The DC Science Café, founded by Ivan Amato in 2011, provides an opportunity for the public to become directly engaged in open, facilitated, curiosity-driven discussions about the scientific discoveries and technologies that fascinate, enlighten, amuse, befuddle, terrify and otherwise move us. These discussions will cover everything from the origin of the universe to the ethical dilemmas that accompany new reproductive technologies to the magical materials still latent within the Periodic Table of the Chemical Elements.
Our aim is to give the general public an opportunity to participate in lively and important discussions about the consequential scientific discoveries and issues of our times. No science background required!
DC Science Cafés happen roughly every two months at Busboys and Poets’ 5th and K St location near downtown Washington, D.C. For more information or to be notified about future events, contact Ivan Amato, founder and facilitator of DC Science Café, at DCScienceCafe@dcswa.org
One of our time’s most uplifting and profound adventures of discovery has been the hunt for exoplanets—planets circling other stars. In our most local neighborhood of the Milky Way, scientists have confirmed the presence of 1000s of planets circling our Sun’s closest stellar neighbors. Coming are new observational tools and techniques that many suspect will enable us, in our lifetimes, to enjoy the superlatively profound moment when researchers detect the first signs of life beyond Earth. For a rare insider view on this great adventure, join exoplanetary scientist R. Paul Butler, one of the earliest and now most prolific exoplanet hunters, and Steven J. Dick, an astronomer and historian of science who has devoted his career to chronicling humanity’s profound and complex curiosity about other worlds and the life those other worlds might harbor.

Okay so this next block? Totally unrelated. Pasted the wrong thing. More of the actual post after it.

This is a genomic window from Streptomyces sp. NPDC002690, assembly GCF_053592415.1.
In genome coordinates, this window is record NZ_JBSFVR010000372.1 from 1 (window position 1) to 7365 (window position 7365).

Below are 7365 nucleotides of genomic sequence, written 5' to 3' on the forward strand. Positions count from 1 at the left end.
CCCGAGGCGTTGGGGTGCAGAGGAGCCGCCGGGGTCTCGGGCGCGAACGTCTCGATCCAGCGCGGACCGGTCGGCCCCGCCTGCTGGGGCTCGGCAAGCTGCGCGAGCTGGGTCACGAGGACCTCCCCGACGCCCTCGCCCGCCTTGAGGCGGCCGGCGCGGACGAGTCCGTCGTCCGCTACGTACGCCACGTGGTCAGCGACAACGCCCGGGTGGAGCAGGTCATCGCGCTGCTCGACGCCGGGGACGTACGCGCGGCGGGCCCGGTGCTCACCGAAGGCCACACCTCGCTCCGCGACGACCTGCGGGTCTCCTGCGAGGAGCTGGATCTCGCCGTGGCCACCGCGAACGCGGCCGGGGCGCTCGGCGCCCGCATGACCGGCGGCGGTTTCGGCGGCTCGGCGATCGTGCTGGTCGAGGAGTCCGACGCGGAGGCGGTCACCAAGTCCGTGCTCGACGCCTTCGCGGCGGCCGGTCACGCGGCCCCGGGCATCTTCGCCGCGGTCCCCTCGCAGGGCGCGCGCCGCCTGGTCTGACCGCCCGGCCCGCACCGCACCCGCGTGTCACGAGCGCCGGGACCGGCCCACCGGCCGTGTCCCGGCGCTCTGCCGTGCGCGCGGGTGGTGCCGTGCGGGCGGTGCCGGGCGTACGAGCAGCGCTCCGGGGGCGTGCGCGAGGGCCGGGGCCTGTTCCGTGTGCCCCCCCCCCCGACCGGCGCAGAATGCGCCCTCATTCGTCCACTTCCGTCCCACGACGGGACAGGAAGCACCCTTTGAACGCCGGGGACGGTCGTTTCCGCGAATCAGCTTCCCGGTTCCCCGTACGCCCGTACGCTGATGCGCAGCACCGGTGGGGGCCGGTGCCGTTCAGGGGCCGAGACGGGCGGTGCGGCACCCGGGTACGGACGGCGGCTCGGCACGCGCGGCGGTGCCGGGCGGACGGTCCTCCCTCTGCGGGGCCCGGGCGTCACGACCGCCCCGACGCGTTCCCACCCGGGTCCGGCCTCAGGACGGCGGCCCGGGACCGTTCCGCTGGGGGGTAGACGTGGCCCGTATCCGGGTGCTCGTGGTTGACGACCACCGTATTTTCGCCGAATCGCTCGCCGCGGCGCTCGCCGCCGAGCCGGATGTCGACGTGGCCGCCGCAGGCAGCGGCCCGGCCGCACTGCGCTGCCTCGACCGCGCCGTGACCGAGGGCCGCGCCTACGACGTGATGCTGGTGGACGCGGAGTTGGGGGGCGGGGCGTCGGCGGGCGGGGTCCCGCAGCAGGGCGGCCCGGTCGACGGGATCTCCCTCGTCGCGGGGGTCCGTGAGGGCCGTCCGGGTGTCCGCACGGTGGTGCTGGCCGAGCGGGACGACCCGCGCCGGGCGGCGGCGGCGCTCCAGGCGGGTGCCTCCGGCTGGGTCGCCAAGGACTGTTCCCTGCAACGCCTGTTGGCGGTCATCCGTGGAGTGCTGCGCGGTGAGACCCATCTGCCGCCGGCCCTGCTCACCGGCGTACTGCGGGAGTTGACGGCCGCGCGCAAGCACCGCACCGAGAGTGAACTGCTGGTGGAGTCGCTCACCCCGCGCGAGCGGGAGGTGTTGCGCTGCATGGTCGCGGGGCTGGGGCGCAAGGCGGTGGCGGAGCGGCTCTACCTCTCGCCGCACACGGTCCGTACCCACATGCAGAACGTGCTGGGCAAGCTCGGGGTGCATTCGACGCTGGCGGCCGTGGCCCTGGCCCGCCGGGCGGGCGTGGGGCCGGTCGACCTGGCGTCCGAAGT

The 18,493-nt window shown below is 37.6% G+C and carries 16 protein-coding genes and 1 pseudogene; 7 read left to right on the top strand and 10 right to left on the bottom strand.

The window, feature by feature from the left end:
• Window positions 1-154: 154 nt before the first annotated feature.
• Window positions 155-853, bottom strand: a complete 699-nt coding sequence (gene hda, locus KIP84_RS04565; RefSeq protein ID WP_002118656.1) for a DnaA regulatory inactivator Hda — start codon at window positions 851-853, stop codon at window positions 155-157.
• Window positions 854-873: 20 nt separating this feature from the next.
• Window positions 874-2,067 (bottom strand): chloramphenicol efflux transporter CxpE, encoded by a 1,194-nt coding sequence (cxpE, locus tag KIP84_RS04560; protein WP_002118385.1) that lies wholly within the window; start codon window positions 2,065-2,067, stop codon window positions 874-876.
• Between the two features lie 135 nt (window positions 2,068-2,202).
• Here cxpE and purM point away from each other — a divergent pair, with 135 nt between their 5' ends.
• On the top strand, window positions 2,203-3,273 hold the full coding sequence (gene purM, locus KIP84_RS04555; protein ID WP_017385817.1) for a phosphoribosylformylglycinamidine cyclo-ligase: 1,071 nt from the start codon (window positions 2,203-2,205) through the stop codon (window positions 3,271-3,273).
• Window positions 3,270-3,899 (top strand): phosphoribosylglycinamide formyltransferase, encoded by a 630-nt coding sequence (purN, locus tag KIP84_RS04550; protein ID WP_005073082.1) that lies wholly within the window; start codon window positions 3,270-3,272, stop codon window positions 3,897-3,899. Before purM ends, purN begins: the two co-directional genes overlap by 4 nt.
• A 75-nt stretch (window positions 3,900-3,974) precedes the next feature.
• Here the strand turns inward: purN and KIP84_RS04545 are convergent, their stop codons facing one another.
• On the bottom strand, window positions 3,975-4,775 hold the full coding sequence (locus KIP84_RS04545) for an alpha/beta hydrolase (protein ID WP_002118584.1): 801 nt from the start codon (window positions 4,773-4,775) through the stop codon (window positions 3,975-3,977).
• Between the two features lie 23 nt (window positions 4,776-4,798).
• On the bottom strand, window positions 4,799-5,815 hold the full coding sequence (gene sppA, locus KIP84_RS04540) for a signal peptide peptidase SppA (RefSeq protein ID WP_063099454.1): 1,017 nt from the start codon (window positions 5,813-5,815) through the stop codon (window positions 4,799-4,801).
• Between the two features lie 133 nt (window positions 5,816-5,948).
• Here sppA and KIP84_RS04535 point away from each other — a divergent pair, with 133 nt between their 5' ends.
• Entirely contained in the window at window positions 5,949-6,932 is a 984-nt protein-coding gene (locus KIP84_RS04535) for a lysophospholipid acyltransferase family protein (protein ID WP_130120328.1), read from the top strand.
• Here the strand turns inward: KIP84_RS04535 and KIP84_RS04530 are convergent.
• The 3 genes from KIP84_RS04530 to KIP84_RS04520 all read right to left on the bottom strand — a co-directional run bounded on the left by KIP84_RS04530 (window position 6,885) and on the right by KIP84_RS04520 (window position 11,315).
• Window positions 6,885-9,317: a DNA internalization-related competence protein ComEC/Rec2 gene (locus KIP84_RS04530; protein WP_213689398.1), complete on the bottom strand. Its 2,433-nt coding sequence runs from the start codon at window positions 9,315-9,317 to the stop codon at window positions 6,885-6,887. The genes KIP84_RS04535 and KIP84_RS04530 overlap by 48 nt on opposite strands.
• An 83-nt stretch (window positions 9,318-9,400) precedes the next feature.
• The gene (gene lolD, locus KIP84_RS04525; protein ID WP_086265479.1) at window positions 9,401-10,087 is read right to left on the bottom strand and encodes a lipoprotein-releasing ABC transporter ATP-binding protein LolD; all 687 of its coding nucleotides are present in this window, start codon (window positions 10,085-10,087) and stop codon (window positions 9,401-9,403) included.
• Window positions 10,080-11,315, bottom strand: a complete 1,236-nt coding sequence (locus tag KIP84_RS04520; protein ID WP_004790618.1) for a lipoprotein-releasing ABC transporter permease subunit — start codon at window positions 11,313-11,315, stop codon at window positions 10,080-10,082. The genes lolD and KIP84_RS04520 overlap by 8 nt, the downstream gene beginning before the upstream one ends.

Wednesday, May 3, 2017, 6:30 – 8:30 pm
Busboys and Poets, 235 Carroll St, NW, Takoma Park
Most recent event:
The scientific enterprise is a precious jewel in humanity’s narrative. It’s been the most reliable basis for uncovering provisional truths about how the world works, for technological innovation, and for decision-making on scales ranging from the personal to the global. But as Dan Sarewitz, co-director of the Consortium for Science, Policy & Outcomes at Arizona State University, sees it, the common and long-held claim that the self-direction of science accounts for its social benefits is a myth and has led to alarming flaws in science’s organization, funding, and reward systems. The most important foundation of the scientific enterprise — trust in its fundamental validity and social value — is now at risk, he says. Join Sarewitz and Will Thomas, an historian of science and a policy analyst at the American Institute of Physics, for an historically-anchored discussion about what ails science and what the remedies might be, the social benefits we should expect from our massive investment in science, and what’s at stake if we ignore inconvenient truths about the present state of scientific inquiry.
Monday January 24, 2017, 6:30 – 8:30 pm
Busboys and Poets
1025 5th St., NW, D.C.